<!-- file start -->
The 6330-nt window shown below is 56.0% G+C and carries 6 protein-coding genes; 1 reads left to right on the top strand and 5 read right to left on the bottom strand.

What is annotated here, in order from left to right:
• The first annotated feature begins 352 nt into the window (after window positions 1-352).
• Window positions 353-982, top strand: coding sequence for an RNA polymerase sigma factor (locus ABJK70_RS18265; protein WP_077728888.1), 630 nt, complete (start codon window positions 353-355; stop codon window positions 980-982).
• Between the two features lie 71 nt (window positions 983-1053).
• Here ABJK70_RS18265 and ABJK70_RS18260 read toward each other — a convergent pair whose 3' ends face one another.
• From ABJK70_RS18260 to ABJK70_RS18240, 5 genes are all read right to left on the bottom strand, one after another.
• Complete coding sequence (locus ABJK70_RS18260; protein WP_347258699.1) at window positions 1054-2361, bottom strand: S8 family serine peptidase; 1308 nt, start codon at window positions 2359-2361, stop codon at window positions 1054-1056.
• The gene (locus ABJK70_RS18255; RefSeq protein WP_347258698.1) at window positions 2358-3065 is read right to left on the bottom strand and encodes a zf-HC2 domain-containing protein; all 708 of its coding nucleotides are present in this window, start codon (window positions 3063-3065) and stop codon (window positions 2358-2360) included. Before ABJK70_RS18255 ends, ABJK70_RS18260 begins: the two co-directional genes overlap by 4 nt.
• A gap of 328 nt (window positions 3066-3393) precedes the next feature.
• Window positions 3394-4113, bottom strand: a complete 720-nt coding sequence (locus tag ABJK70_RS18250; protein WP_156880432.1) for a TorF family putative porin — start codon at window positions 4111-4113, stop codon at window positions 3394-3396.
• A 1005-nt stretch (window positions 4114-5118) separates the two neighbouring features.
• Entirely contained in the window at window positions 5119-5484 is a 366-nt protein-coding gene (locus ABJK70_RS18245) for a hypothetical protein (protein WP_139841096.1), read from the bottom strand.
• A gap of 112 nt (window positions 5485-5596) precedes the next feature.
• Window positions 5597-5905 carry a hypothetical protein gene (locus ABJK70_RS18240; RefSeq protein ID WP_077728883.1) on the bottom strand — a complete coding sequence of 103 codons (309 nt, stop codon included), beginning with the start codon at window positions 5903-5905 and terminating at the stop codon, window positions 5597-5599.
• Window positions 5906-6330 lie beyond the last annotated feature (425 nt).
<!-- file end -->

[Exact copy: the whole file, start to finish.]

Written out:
The 6330-nt window shown below is 56.0% G+C and carries 6 protein-coding genes; 1 reads left to right on the top strand and 5 read right to left on the bottom strand.

What is annotated here, in order from left to right:
• The first annotated feature begins 352 nt into the window (after window positions 1-352).
• Window positions 353-982, top strand: coding sequence for an RNA polymerase sigma factor (locus ABJK70_RS18265; protein WP_077728888.1), 630 nt, complete (start codon window positions 353-355; stop codon window positions 980-982).
• Between the two features lie 71 nt (window positions 983-1053).
• Here ABJK70_RS18265 and ABJK70_RS18260 read toward each other — a convergent pair whose 3' ends face one another.
• From ABJK70_RS18260 to ABJK70_RS18240, 5 genes are all read right to left on the bottom strand, one after another.
• Complete coding sequence (locus ABJK70_RS18260; protein WP_347258699.1) at window positions 1054-2361, bottom strand: S8 family serine peptidase; 1308 nt, start codon at window positions 2359-2361, stop codon at window positions 1054-1056.
• The gene (locus ABJK70_RS18255; RefSeq protein WP_347258698.1) at window positions 2358-3065 is read right to left on the bottom strand and encodes a zf-HC2 domain-containing protein; all 708 of its coding nucleotides are present in this window, start codon (window positions 3063-3065) and stop codon (window positions 2358-2360) included. Before ABJK70_RS18255 ends, ABJK70_RS18260 begins: the two co-directional genes overlap by 4 nt.
• A gap of 328 nt (window positions 3066-3393) precedes the next feature.
• Window positions 3394-4113, bottom strand: a complete 720-nt coding sequence (locus tag ABJK70_RS18250; protein WP_156880432.1) for a TorF family putative porin — start codon at window positions 4111-4113, stop codon at window positions 3394-3396.
• A 1005-nt stretch (window positions 4114-5118) separates the two neighbouring features.
• Entirely contained in the window at window positions 5119-5484 is a 366-nt protein-coding gene (locus ABJK70_RS18245) for a hypothetical protein (protein WP_139841096.1), read from the bottom strand.
• A gap of 112 nt (window positions 5485-5596) precedes the next feature.
• Window positions 5597-5905 carry a hypothetical protein gene (locus ABJK70_RS18240; RefSeq protein ID WP_077728883.1) on the bottom strand — a complete coding sequence of 103 codons (309 nt, stop codon included), beginning with the start codon at window positions 5903-5905 and terminating at the stop codon, window positions 5597-5599.
• Window positions 5906-6330 lie beyond the last annotated feature (425 nt).